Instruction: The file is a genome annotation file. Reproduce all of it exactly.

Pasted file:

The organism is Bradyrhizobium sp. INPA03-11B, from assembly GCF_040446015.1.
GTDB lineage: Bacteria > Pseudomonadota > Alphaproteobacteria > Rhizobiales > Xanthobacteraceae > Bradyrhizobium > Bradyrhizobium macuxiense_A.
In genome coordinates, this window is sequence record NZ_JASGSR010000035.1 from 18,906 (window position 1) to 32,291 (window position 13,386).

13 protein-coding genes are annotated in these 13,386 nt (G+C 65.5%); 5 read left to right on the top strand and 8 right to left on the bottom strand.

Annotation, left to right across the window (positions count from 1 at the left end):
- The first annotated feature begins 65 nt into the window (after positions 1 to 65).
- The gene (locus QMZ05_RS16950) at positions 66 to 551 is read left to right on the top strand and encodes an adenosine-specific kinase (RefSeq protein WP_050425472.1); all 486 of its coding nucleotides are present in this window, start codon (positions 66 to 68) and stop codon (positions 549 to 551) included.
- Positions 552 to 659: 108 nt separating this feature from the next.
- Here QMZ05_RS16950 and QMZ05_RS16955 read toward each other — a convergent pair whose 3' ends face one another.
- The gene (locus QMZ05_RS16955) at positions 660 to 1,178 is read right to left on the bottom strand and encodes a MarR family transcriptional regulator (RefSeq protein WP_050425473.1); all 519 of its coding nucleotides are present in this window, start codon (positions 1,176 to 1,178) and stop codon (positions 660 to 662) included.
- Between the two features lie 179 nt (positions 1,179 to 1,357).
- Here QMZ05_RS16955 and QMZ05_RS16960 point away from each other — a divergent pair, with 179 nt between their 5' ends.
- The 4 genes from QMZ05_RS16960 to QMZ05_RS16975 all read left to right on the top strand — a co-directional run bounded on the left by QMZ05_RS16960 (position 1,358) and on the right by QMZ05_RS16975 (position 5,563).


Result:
The organism is Bradyrhizobium sp. INPA03-11B, from assembly GCF_040446015.1.
GTDB lineage: Bacteria > Pseudomonadota > Alphaproteobacteria > Rhizobiales > Xanthobacteraceae > Bradyrhizobium > Bradyrhizobium macuxiense_A.
In genome coordinates, this window is sequence record NZ_JASGSR010000035.1 from 18,906 (window position 1) to 32,291 (window position 13,386).

13 protein-coding genes are annotated in these 13,386 nt (G+C 65.5%); 5 read left to right on the top strand and 8 right to left on the bottom strand.

Annotation, left to right across the window (positions count from 1 at the left end):
- The first annotated feature begins 65 nt into the window (after positions 1 to 65).
- The gene (locus QMZ05_RS16950) at positions 66 to 551 is read left to right on the top strand and encodes an adenosine-specific kinase (RefSeq protein WP_050425472.1); all 486 of its coding nucleotides are present in this window, start codon (positions 66 to 68) and stop codon (positions 549 to 551) included.
- Positions 552 to 659: 108 nt separating this feature from the next.
- Here QMZ05_RS16950 and QMZ05_RS16955 read toward each other — a convergent pair whose 3' ends face one another.
- The gene (locus QMZ05_RS16955) at positions 660 to 1,178 is read right to left on the bottom strand and encodes a MarR family transcriptional regulator (RefSeq protein WP_050425473.1); all 519 of its coding nucleotides are present in this window, start codon (positions 1,176 to 1,178) and stop codon (positions 660 to 662) included.
- Between the two features lie 179 nt (positions 1,179 to 1,357).
- Here QMZ05_RS16955 and QMZ05_RS16960 point away from each other — a divergent pair, with 179 nt between their 5' ends.
- The 4 genes from QMZ05_RS16960 to QMZ05_RS16975 all read left to right on the top strand — a co-directional run bounded on the left by QMZ05_RS16960 (position 1,358) and on the right by QMZ05_RS16975 (position 5,563).